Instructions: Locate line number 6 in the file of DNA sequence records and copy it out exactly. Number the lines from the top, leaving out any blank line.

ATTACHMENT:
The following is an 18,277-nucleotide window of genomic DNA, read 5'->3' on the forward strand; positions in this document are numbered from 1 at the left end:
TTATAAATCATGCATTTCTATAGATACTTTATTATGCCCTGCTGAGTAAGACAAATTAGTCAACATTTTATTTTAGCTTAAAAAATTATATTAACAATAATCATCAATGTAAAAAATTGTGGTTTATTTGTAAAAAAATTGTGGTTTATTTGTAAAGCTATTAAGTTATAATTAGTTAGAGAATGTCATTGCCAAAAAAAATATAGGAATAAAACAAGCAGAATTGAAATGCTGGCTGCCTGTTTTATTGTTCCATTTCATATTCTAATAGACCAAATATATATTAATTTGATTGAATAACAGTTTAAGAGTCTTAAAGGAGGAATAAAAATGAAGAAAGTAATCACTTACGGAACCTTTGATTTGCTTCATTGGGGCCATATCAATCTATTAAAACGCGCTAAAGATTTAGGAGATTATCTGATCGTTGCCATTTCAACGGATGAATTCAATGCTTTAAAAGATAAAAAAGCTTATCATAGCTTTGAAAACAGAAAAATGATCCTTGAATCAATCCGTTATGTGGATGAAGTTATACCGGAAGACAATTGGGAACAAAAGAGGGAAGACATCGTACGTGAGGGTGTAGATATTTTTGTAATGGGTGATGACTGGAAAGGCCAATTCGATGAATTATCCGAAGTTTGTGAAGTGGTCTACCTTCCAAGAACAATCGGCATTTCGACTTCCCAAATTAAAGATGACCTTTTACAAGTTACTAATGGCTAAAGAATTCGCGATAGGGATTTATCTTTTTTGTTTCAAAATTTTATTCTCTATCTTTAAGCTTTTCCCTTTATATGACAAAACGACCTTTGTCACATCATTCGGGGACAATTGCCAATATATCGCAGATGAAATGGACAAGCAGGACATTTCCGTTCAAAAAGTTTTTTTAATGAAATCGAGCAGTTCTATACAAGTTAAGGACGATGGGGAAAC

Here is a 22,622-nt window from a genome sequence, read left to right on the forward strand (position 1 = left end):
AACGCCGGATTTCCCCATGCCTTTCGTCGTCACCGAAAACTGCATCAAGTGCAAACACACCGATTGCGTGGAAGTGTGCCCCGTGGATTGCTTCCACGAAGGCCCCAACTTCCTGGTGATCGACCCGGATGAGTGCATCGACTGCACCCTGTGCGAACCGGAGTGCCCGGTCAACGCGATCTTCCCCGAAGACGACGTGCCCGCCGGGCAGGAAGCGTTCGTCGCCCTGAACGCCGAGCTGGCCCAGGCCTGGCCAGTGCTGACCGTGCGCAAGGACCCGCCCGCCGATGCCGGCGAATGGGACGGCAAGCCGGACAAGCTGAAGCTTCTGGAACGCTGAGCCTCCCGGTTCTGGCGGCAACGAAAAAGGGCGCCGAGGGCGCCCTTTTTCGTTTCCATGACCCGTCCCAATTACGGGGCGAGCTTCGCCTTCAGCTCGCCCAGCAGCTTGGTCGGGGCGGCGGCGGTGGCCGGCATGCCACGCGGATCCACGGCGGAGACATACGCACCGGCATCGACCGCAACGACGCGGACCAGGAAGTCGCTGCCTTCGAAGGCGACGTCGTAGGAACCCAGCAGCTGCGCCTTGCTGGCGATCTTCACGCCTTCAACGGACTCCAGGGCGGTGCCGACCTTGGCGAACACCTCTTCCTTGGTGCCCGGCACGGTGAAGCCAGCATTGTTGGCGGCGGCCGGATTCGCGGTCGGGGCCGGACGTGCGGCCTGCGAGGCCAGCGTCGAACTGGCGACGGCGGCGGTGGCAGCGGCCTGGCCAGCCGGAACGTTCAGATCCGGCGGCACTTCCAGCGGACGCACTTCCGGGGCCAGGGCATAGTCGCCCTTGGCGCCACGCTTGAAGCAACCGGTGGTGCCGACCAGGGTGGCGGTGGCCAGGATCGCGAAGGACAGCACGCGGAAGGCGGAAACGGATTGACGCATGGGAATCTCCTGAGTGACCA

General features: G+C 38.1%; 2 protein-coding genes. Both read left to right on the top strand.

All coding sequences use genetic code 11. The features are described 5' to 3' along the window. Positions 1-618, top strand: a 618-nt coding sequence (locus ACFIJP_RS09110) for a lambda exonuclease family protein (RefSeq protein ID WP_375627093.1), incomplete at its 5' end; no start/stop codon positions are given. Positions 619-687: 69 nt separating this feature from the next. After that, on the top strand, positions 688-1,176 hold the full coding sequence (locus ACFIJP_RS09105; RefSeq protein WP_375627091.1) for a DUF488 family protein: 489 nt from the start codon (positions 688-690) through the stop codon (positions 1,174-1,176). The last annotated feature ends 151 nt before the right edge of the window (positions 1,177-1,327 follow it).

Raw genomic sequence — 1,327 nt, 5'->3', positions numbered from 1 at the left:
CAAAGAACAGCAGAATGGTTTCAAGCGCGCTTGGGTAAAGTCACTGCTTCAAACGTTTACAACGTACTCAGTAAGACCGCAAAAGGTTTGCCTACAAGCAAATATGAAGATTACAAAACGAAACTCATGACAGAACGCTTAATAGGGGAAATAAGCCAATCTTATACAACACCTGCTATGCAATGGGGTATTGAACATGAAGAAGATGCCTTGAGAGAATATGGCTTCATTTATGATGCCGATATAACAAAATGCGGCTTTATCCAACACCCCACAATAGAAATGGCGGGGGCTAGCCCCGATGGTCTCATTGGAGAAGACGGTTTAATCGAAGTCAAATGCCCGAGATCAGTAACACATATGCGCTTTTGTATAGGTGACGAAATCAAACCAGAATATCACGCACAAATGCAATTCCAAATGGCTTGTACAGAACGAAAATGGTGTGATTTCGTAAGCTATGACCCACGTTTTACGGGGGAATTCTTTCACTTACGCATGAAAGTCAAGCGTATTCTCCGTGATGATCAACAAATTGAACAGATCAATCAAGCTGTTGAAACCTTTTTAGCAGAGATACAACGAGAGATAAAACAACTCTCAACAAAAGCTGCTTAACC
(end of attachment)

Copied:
All coding sequences use genetic code 11. The features are described 5' to 3' along the window. Positions 1-618, top strand: a 618-nt coding sequence (locus ACFIJP_RS09110) for a lambda exonuclease family protein (RefSeq protein ID WP_375627093.1), incomplete at its 5' end; no start/stop codon positions are given. Positions 619-687: 69 nt separating this feature from the next. After that, on the top strand, positions 688-1,176 hold the full coding sequence (locus ACFIJP_RS09105; RefSeq protein WP_375627091.1) for a DUF488 family protein: 489 nt from the start codon (positions 688-690) through the stop codon (positions 1,174-1,176). The last annotated feature ends 151 nt before the right edge of the window (positions 1,177-1,327 follow it).